Subject Re: [MACE-Dir] eduPersonSubjectIDGUID
From Nate Klingenstein <ndk@xxxxxxxxxxxxx>
Date Fri, 23 Oct 2015 02:51:05 +0000


> Pretty confident I have not slept on it enough, but I have read it.

I blame myself for being unable to help people understand the context in which it was meant.  I’m asking people to rethink so many fundamental assumptions that we have built our world upon that I didn’t spend enough time setting that up.

> The way I think of it (logically, not technically) is that if “privacy protection” is desired, but we also want PPIs (Pairwaise Pseudonymous Identifiers) used as much as is feasible, then what VOs and others really need is a way to dynamically “affiliate” SPs.

Roughly, yes.

> That is, today’s process for affiliating of SPs – which as I understand it is asserted statically in metadata – will run into the similar concerns to some that were raised in the “academia” categories discussion, namely that for some of these problems, making policy statements about users at the IdP level is too coarsely grained.

Yes, but static takes on a new meaning with my suggestion of distributed metadata that starts its resolution at the provider with which you’re corresponding, not a singular authority on which you agree ahead of time.  Once you’ve got a list of authorities/trust models that the other party uses, you look for a common authority at some point in the tree.  If you don’t find one, then you ditch it.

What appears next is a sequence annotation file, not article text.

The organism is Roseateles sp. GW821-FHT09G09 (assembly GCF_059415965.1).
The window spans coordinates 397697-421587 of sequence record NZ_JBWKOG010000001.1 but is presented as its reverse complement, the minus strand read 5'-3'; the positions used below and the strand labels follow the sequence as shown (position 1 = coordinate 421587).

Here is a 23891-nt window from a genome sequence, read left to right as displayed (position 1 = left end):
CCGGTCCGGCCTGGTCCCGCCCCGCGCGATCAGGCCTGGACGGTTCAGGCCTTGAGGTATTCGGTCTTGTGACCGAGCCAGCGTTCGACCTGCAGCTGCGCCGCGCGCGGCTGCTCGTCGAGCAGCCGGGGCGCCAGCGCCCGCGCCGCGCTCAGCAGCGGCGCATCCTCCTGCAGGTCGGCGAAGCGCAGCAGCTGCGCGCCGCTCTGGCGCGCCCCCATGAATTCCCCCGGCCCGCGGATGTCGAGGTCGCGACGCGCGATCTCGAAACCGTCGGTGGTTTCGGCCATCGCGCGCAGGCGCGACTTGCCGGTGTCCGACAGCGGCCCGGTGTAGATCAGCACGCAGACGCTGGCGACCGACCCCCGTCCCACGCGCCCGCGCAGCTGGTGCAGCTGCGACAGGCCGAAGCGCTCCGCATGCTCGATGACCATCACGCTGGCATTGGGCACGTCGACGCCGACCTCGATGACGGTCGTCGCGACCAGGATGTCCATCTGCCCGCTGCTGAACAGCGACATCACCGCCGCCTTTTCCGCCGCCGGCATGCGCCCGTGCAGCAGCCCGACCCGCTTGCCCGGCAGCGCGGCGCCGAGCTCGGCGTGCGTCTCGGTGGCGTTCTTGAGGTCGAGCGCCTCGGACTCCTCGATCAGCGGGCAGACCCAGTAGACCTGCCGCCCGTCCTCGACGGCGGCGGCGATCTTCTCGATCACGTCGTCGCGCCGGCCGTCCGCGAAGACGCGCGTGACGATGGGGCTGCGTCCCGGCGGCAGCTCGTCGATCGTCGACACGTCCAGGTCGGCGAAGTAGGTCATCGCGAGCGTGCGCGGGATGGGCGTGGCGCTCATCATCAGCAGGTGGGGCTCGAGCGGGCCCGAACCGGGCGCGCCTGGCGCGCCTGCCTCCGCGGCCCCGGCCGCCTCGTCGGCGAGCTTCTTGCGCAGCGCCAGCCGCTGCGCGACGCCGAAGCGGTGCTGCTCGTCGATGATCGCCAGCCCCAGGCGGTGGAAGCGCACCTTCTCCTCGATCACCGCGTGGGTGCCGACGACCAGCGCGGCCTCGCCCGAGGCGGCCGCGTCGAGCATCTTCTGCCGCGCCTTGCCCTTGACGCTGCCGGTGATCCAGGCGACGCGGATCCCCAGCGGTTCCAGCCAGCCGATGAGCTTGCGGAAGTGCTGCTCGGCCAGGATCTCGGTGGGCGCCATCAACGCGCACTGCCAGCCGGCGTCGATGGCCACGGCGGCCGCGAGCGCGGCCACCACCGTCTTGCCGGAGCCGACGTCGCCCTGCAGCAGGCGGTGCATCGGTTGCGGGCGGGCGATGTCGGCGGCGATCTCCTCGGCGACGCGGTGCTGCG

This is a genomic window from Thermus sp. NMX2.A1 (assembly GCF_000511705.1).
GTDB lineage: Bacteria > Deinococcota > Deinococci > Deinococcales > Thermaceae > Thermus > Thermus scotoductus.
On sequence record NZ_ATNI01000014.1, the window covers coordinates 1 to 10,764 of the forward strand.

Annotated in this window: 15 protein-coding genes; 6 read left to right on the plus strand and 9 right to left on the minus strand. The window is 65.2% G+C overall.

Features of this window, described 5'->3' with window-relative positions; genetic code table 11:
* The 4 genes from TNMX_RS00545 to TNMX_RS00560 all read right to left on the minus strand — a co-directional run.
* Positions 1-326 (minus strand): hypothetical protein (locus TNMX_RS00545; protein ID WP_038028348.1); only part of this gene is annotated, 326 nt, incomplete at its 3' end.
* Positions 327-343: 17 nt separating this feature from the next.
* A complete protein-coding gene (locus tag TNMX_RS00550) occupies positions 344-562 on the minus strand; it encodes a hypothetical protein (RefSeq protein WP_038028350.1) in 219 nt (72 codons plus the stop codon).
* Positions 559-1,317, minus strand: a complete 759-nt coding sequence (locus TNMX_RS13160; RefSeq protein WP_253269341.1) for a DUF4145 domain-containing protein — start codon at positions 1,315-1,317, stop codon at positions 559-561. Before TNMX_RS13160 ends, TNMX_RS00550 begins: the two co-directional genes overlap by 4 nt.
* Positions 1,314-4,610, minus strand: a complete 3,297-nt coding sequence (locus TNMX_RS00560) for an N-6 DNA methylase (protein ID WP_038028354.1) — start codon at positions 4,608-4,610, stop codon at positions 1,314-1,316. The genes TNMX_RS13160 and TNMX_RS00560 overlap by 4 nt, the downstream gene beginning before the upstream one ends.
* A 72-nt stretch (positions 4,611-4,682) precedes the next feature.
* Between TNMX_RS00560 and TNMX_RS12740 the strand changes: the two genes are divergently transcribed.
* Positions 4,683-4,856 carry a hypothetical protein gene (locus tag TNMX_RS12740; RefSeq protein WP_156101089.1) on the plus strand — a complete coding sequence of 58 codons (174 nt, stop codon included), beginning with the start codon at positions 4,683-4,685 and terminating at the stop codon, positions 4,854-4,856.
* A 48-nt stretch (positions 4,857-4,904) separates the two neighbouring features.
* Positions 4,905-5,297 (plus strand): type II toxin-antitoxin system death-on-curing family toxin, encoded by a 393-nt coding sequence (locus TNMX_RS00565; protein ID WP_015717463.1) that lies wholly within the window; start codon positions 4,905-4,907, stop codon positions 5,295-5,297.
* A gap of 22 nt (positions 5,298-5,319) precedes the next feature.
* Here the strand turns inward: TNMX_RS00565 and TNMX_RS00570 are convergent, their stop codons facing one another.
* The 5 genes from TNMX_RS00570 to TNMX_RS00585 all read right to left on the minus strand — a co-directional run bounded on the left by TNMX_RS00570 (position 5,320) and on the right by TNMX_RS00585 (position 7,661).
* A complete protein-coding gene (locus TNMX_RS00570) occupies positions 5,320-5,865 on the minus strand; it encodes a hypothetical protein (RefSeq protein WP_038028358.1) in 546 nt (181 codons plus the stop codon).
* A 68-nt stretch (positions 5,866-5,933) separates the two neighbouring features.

That’s part of the fear for everyone.  Distributed change control is very hard to do well.  I think we no longer have the luxury of avoiding it, though, because the alternative is centralized change control, which means we’re immediately trying to be an Okta or a Windows Azure AD Connect.

> What would be ideal for privacy is PPIs where the user can dynamically control the affiliation scope of their PPIs, i.e., I tell or have some consent interface to approve the IdP correlating me across a set of SPs.

That’s a fascinating concept that I haven’t thought about, but it’s something that I explicitly allowed for.  I deliberately wanted each PPI, as you call them, to have no defined fixed scope *in terms of relying parties* — a single key could be used for as many or as few SP’s as you’d like.

You could even issue a fresh key per transaction if you wanted to stay quasi-transientId and you were willing to incur the burden of managing that large a data set.

The twist I didn’t think about was giving the user the ability to select those groups.  I don’t know whether that’s good or bad, but it’s definitely something I didn’t think about out.  I thought it would fall to the IdP operator and the various federations for validation procedures, small and large.  Other, new trust mechanisms could be experimented with by the community.

My general rule in the dogma about all of this is expressed in principal #2, and everything I wrote above I believe to be in concordance with the original document.  When I think "more informative" about consent, I think about giving users plaintext explanations of why the service needs particular attributes and what happens if optional attributes are omitted:

"The content of metadata needs to be replaced or amended to be both more informative(provisioning, attribute, and consent stuff) and less informative(deprecate lightly used data fields). It also needs the right primary index(probably domain, because that’s the more common bootstrap for discovery) and secondary indices.”